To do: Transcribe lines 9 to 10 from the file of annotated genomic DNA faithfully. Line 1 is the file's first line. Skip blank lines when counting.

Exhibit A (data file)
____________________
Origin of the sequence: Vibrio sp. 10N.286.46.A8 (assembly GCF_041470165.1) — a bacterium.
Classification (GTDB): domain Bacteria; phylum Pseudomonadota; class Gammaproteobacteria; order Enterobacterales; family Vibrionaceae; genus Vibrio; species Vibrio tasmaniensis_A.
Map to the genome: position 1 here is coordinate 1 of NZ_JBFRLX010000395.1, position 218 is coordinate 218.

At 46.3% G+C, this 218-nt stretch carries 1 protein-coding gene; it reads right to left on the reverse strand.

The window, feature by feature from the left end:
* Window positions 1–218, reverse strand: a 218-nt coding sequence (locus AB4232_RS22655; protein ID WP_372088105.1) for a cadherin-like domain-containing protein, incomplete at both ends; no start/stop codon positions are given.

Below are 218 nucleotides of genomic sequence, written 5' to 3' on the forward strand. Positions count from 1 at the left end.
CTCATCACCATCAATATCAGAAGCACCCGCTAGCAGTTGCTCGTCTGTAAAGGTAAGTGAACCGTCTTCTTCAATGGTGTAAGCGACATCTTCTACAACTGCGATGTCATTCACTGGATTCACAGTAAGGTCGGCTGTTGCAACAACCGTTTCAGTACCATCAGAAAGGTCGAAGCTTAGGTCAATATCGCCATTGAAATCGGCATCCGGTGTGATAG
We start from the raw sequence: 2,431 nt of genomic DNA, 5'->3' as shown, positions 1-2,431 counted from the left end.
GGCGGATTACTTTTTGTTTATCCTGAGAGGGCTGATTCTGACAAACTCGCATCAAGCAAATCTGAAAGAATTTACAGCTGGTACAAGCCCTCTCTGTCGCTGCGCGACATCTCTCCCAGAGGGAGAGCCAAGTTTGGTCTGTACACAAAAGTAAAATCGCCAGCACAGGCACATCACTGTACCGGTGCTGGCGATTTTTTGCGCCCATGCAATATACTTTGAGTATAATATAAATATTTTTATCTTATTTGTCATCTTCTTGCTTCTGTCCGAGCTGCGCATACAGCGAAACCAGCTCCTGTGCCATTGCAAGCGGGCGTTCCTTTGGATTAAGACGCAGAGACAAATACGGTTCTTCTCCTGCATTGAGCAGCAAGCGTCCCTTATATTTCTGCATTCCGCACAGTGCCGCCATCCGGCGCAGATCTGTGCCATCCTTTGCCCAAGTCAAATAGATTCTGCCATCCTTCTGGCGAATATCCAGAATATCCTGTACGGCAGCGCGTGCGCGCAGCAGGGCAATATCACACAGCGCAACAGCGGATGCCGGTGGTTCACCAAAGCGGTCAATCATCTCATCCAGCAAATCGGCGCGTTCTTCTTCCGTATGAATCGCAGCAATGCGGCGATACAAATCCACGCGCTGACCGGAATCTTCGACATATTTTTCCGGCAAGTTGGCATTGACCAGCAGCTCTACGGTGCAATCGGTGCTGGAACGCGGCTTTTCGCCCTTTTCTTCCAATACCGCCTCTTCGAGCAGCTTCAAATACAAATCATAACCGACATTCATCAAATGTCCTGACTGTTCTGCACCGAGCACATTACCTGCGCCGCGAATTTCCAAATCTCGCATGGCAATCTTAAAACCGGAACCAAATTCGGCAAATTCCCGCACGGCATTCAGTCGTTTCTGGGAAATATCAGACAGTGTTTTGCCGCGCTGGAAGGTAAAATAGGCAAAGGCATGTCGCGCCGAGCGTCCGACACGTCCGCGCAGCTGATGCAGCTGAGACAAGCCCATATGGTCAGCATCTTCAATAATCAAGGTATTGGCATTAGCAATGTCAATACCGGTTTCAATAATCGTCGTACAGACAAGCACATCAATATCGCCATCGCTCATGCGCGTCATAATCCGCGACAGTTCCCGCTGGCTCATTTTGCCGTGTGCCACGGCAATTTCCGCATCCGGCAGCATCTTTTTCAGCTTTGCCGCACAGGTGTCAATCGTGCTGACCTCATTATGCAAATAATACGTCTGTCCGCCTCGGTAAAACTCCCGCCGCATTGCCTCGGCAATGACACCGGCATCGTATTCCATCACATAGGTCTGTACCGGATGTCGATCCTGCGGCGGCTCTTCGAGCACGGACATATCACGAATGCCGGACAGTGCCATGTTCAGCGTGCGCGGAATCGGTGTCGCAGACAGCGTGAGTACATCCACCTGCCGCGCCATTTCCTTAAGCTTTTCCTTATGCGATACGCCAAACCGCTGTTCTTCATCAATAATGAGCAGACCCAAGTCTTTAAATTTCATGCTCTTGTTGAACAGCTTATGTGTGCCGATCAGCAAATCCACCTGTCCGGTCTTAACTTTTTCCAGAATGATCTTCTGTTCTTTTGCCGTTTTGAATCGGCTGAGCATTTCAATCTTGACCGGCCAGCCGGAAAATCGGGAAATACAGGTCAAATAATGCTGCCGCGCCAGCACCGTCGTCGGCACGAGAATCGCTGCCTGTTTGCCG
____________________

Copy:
We start from the raw sequence: 2,431 nt of genomic DNA, 5'->3' as shown, positions 1-2,431 counted from the left end.
GGCGGATTACTTTTTGTTTATCCTGAGAGGGCTGATTCTGACAAACTCGCATCAAGCAAATCTGAAAGAATTTACAGCTGGTACAAGCCCTCTCTGTCGCTGCGCGACATCTCTCCCAGAGGGAGAGCCAAGTTTGGTCTGTACACAAAAGTAAAATCGCCAGCACAGGCACATCACTGTACCGGTGCTGGCGATTTTTTGCGCCCATGCAATATACTTTGAGTATAATATAAATATTTTTATCTTATTTGTCATCTTCTTGCTTCTGTCCGAGCTGCGCATACAGCGAAACCAGCTCCTGTGCCATTGCAAGCGGGCGTTCCTTTGGATTAAGACGCAGAGACAAATACGGTTCTTCTCCTGCATTGAGCAGCAAGCGTCCCTTATATTTCTGCATTCCGCACAGTGCCGCCATCCGGCGCAGATCTGTGCCATCCTTTGCCCAAGTCAAATAGATTCTGCCATCCTTCTGGCGAATATCCAGAATATCCTGTACGGCAGCGCGTGCGCGCAGCAGGGCAATATCACACAGCGCAACAGCGGATGCCGGTGGTTCACCAAAGCGGTCAATCATCTCATCCAGCAAATCGGCGCGTTCTTCTTCCGTATGAATCGCAGCAATGCGGCGATACAAATCCACGCGCTGACCGGAATCTTCGACATATTTTTCCGGCAAGTTGGCATTGACCAGCAGCTCTACGGTGCAATCGGTGCTGGAACGCGGCTTTTCGCCCTTTTCTTCCAATACCGCCTCTTCGAGCAGCTTCAAATACAAATCATAACCGACATTCATCAAATGTCCTGACTGTTCTGCACCGAGCACATTACCTGCGCCGCGAATTTCCAAATCTCGCATGGCAATCTTAAAACCGGAACCAAATTCGGCAAATTCCCGCACGGCATTCAGTCGTTTCTGGGAAATATCAGACAGTGTTTTGCCGCGCTGGAAGGTAAAATAGGCAAAGGCATGTCGCGCCGAGCGTCCGACACGTCCGCGCAGCTGATGCAGCTGAGACAAGCCCATATGGTCAGCATCTTCAATAATCAAGGTATTGGCATTAGCAATGTCAATACCGGTTTCAATAATCGTCGTACAGACAAGCACATCAATATCGCCATCGCTCATGCGCGTCATAATCCGCGACAGTTCCCGCTGGCTCATTTTGCCGTGTGCCACGGCAATTTCCGCATCCGGCAGCATCTTTTTCAGCTTTGCCGCACAGGTGTCAATCGTGCTGACCTCATTATGCAAATAATACGTCTGTCCGCCTCGGTAAAACTCCCGCCGCATTGCCTCGGCAATGACACCGGCATCGTATTCCATCACATAGGTCTGTACCGGATGTCGATCCTGCGGCGGCTCTTCGAGCACGGACATATCACGAATGCCGGACAGTGCCATGTTCAGCGTGCGCGGAATCGGTGTCGCAGACAGCGTGAGTACATCCACCTGCCGCGCCATTTCCTTAAGCTTTTCCTTATGCGATACGCCAAACCGCTGTTCTTCATCAATAATGAGCAGACCCAAGTCTTTAAATTTCATGCTCTTGTTGAACAGCTTATGTGTGCCGATCAGCAAATCCACCTGTCCGGTCTTAACTTTTTCCAGAATGATCTTCTGTTCTTTTGCCGTTTTGAATCGGCTGAGCATTTCAATCTTGACCGGCCAGCCGGAAAATCGGGAAATACAGGTCAAATAATGCTGCCGCGCCAGCACCGTCGTCGGCACGAGAATCGCTGCCTGTTTGCCG